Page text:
If you’ve ever tried to refinish an old piece of furniture or your bathtub, you probably know how handy it is to use a paint stripper to help you get the job done. But what you may not know is that most paint strippers available on store shelves in Canada contain very harmful chemicals.

In April 2017, 21-year old Kevin Hartley died while refinishing a bathtub in an apartment in Nashville. Not very long after getting started, the fumes of the paint stripper he was using caused his heart to fail. While doctors managed to get his heart beating again, it was too late –  Kevin’s brain had been starved of oxygen and couldn’t recover.

The chemical that killed Kevin is known as methylene chloride (or dichloromethane). It’s added in very high concentrations to conventional paint strippers available on store shelves.

paint stripper at Home Hardware

Because of its high volatility and vapour pressure, methylene chloride can quickly and inconspicuously displace oxygen in the air. Its concentration in poorly ventilated rooms such as bathrooms can quickly surpass safe levels of exposure. In the human body, the chemical turns into carbon monoxide and can affect brain function and cause dizziness. High levels of exposure can even cause suffocation, coma and sudden death.

Other conventional paint strippers may contain a toxic chemical known as NMP (N-Methyl-2-pyrrolidone), a chemical that’s been found to be toxic to the liver and kidney, and to cause miscarriage and stillbirth.

Should consumers be worried about paint stripper products?

It’s estimated that paint strippers containing methylene chloride are linked to approximately 60 deaths in the U.S. In Canada, we know that nearly 25,000 people are exposed to this chemical in the workplace and 2 million people are exposed to it through consumer products.

The U.S. Environmental Protection Agency estimates that every year around 11,300 pregnant women face greater risk of fetal death from exposure to NMP not only through paint strippers but also glue used for eyelashes and nails, food packaging materials and plastics.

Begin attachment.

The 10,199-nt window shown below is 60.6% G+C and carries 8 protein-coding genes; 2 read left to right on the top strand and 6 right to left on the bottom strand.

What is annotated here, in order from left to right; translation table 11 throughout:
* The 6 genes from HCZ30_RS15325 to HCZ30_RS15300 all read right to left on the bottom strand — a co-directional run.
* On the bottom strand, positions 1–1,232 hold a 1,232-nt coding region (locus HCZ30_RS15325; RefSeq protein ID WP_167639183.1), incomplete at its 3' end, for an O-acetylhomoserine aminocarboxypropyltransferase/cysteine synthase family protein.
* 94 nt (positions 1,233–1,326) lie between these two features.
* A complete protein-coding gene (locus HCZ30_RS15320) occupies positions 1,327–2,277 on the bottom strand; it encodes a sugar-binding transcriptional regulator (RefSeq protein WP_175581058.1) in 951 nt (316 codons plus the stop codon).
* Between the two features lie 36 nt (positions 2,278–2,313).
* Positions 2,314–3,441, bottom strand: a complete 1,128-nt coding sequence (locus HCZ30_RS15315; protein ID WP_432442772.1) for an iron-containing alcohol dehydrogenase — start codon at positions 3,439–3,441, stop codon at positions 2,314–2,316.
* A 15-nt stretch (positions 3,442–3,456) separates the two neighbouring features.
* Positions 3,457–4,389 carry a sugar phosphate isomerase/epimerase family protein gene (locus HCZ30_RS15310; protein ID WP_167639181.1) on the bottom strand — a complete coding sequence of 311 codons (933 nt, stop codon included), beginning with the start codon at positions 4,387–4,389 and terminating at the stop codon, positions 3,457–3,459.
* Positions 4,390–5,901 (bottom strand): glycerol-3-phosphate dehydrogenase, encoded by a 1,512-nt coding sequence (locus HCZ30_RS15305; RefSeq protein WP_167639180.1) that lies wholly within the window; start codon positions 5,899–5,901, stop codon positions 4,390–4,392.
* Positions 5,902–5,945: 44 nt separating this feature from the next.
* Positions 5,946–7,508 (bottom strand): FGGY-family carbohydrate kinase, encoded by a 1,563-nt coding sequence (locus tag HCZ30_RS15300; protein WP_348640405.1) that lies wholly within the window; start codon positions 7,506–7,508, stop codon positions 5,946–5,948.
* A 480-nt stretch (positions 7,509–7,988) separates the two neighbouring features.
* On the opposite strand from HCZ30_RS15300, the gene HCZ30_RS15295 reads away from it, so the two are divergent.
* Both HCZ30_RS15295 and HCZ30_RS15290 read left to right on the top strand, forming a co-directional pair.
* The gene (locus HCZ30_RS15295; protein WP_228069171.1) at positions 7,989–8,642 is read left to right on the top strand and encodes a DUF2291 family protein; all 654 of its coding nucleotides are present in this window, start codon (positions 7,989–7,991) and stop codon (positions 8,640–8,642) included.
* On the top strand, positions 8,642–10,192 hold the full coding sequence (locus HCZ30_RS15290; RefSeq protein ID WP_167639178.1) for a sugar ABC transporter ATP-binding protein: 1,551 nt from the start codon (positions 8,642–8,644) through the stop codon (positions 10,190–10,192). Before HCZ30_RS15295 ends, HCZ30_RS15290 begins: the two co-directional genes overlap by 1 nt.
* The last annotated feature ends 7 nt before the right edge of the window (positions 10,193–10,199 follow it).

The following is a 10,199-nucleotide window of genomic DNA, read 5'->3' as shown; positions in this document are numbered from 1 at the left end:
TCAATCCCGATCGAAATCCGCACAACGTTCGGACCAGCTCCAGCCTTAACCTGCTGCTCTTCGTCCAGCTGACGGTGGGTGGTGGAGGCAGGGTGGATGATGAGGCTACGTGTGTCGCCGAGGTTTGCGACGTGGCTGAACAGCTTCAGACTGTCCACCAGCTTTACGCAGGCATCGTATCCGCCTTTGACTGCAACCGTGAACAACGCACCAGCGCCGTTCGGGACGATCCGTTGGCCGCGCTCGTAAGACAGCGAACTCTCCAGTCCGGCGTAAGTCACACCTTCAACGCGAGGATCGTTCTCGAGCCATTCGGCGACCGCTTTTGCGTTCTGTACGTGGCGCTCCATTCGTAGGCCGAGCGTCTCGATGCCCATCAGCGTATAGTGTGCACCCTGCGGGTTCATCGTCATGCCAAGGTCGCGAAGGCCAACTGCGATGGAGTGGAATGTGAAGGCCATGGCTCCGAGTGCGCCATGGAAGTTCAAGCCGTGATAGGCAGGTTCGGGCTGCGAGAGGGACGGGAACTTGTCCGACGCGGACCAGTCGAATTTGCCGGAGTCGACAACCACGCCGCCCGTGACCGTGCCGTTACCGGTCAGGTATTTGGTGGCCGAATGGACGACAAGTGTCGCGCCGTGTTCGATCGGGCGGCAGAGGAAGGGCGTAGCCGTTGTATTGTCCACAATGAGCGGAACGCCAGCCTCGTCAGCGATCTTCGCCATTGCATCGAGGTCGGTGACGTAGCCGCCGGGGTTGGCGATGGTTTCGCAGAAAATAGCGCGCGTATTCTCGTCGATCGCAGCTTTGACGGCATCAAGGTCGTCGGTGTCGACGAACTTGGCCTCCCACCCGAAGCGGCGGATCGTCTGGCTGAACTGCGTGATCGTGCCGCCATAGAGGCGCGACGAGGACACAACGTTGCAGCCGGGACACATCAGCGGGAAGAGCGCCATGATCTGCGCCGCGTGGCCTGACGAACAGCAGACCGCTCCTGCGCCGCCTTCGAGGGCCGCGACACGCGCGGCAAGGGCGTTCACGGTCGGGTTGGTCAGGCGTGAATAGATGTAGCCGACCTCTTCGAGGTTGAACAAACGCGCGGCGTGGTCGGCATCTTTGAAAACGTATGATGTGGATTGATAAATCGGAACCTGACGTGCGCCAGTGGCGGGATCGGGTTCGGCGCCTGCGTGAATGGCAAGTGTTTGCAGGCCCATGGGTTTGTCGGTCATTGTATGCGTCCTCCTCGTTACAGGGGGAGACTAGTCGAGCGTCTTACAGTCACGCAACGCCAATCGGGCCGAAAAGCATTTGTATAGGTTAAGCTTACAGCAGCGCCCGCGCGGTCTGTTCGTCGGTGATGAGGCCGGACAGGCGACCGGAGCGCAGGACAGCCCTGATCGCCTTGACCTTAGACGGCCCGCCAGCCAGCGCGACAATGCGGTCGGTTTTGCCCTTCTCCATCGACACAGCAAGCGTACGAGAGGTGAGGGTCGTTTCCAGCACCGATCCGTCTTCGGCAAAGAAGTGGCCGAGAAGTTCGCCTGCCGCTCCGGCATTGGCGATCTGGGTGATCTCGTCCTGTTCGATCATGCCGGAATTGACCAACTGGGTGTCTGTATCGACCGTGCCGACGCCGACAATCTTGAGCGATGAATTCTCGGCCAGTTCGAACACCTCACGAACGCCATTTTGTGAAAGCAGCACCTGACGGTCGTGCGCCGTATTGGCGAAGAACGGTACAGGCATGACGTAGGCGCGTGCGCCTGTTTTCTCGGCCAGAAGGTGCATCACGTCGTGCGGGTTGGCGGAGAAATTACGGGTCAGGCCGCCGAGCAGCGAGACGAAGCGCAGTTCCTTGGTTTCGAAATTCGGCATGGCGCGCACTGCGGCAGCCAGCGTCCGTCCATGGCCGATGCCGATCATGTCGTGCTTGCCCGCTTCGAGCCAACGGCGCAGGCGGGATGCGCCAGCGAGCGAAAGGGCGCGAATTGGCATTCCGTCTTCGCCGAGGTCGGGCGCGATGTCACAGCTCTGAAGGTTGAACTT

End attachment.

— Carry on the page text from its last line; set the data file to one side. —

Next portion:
Retailer leadership in the absence of government action

Environmental Defence partnered with the U.S.-based Safer Chemicals Healthy Families and the National Resources Defense Council to send letters to leading retailers and launch public actions urging them to stop selling paint strippers containing these chemicals. This May, Lowe’s (owner of RONA) was the first retailer to take action with a commitment to remove these products from their stores by January 2019. Since then, a flurry of similar commitments from ten major retailers across North America including Home Depot, Walmart, Canadian Tire, Dulux Paints and Home Hardware were made. Public concern around toxic paint strippers also accelerated the development of a non-toxic and equally effective alternative chemical that’ll be brought into market in early 2019.

TIP: Need a paint stripper but not sure which one to buy? Download a list of safer alternatives here.

Why are these chemicals allowed to be used in the first place?

Methylene chloride has been on the list of toxic substances under Canadian law for over two decades. Rather than banning the chemical, the federal government opted for writing a voluntary guideline on how to reduce the risk associated with using paint strippers containing this chemical in the workplace.

As for NMP, the federal government recently assessed its risks but surprisingly concluded that it doesn’t pose a risk to Canadians. NMP has been banned in consumer products in Europe and is currently on the list of top ten chemicals of concern to assess in the U.S. The Canadian government is currently reviewing recent data on NMP and considering whether it should change its conclusion.

While governments are ultimately responsible to protect people from toxics, government action can be slow. That’s why retailers have a major responsibility to respond to scientific and consumer concerns and replace harmful chemicals with safer ones.

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